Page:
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#49 Police harassment on a daily basis is a given. He’s not going to be able to walk out his front door without a Terry Stop. And I wouldn’t put it past them to plant drugs in his home so they can get him in prison any way they can.
Let the questioning occur, but monitor it to ensure the data is related to the case.
This exact line of reasoning is what’s been used in the past to forbid evidence pertaining to Hayne’s incompetence.
There was a case where Hayne was testifying, and the defense wanted to show that video (a difference case) where Hayne created teeth marks on the deceased with the suspect’s dental mold.
The judge denied the request, saying it was a different case, and thus irrelevant, basically telling them to come up with video of Hayne manufacturing evidence in this particular case – or fuck off. I seem to recall that defendant was convicted, but I’m not sure.
This case is going to be decided before opening arguments, at voir dire. Hopefully somebody in that room will have second or third hand experience with the local PD and be smart enough to not admit it.
This case is what led me to this website, and while I’ve soured on other aspects of it (I hold a less favorable opinion of libertarianism than when I first visited) your work on this case is top notch, and deserves as every bit of praise.
//Let the questioning occur, but monitor it to ensure the data is related to the case.//
The problem is that judges will often claim evidence is “not relevant” precisely because it *IS* relevant–just not in the way they’d like. If someone is convicted in a jury trial, but would have been acquitted had the jury been aware of some fact the judge kept from them, the person was not convicted by the jury–the person was illegitimately convicted by the judge (in violation of the Sixth Amendment).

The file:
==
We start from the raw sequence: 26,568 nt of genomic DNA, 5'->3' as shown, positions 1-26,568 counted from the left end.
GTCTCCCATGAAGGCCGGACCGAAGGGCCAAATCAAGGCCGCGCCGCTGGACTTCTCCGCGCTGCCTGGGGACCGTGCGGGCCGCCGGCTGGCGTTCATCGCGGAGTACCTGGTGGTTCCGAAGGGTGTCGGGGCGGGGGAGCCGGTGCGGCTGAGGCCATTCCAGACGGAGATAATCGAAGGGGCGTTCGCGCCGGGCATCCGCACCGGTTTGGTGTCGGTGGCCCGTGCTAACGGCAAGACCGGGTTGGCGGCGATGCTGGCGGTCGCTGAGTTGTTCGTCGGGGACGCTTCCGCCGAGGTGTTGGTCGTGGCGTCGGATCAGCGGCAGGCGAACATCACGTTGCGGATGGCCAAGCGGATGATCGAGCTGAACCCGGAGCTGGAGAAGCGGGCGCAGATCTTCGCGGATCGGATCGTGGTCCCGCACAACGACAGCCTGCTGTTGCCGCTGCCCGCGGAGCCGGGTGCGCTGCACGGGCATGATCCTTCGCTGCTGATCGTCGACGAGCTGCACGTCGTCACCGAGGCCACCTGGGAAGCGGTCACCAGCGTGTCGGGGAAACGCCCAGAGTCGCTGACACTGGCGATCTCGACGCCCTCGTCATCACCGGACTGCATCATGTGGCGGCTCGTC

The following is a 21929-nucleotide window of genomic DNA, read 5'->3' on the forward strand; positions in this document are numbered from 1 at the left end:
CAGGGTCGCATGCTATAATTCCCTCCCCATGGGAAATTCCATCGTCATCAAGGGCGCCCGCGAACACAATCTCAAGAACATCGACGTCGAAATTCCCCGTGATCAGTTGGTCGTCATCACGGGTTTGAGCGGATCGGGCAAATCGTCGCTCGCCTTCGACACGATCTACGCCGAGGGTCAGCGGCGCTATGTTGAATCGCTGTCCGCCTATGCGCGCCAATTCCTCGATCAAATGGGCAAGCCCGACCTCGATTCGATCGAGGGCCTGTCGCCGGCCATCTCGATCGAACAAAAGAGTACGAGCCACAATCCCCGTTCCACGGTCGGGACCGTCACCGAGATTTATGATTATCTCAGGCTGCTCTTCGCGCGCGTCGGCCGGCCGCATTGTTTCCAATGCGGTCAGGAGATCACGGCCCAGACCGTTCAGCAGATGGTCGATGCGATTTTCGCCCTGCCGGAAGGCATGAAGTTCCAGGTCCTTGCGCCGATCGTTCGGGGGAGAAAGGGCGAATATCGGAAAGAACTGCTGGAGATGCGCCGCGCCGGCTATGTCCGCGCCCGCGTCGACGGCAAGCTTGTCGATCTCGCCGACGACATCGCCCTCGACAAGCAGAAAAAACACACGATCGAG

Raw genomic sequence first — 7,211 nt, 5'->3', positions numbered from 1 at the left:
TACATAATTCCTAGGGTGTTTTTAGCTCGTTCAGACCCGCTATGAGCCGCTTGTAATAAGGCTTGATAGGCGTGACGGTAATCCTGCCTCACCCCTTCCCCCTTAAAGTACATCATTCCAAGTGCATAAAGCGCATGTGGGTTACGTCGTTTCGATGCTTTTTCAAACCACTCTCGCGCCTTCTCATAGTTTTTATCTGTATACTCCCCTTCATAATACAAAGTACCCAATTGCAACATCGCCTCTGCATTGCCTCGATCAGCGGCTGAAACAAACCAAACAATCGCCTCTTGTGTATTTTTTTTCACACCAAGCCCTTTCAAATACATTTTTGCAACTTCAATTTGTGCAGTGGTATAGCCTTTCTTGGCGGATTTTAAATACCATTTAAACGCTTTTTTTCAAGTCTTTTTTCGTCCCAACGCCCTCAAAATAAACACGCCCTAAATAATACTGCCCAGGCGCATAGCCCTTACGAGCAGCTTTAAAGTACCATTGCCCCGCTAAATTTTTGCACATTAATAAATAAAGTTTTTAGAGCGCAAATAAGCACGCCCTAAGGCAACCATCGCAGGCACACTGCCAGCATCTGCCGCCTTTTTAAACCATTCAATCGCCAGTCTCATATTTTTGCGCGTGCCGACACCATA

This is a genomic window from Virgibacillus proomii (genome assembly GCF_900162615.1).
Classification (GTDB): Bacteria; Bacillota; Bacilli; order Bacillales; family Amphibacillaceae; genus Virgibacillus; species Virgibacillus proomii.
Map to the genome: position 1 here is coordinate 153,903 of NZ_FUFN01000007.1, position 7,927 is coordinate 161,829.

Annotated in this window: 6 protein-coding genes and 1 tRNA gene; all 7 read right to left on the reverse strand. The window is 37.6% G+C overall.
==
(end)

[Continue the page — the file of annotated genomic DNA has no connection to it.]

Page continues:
If courts actually followed the Constitution, Cory Maye and Ryan Frederick would have been allowed to ask the jury to determine, among other things:
-1- Bearing in mind that the jury may be aware of things a warrant- judge was not, did the police in fact have probable cause to believe that (a) a particular crime was committed, and (b) a search of the defendant’s particular premises would find some particular evidence of that crime.
-2- Was the warrant issued on the basis of sworn statements which truthfully and non-deceptively related the personal knowledge of the person making them. Again, the jury may have information which the warrant judge does not.
-3- Was the search conducted in reasonable fashion to justify risk or harm to persons or property. A warrant judge cannot be expected to have looked at this since the search won’t have been conducted until after his involvement was complete.
Searches which do not comply with all three of the above requirements are illegitimate. People who illegitimately break into occupied properties with the intention of accosting anyone who might be inside are robbers, regardless of their employment.
John Jenkins |
November 18th, 2009 at 10:46 pm
@Supercat: I’m curious as to the source of your expert opinion on the rules of evidence in criminal trials. I won’t ask about your interesting constitutional theories. Just the rules of evidence.
The interesting thing about Supercat’s observations is that questions of this sort will be presented to the jury any Cory Maye retrial, because all of the evidence concerning what appears to be fraud in procuring the search warrant can be introduced to negate the “official capacity” element of the capital murder charge. The Court of Appeals didn’t reach this issue, and it seems pretty apparent that the State would have a hard time excluding all of the defense’s evidence on a key element of the offense.
I think there has been some confusion in the comments above about what the Court of Appeals actually said about the search warrant issue. The Court of Appeals rejected issue VII in Maye’s opening brief, which was the argument that the original warrant application on its face was insufficient to establish probable cause. The Court of Appeals (it appears quite deliberately) never ruled on issue VI, which is that the testimony obtained from the Gentry brothers shows that Ron Jones lied on the original warrant application, and Jones’s conduct in this regard is evidence that can be introduced to defeat the official capacity element of the capital murder charge.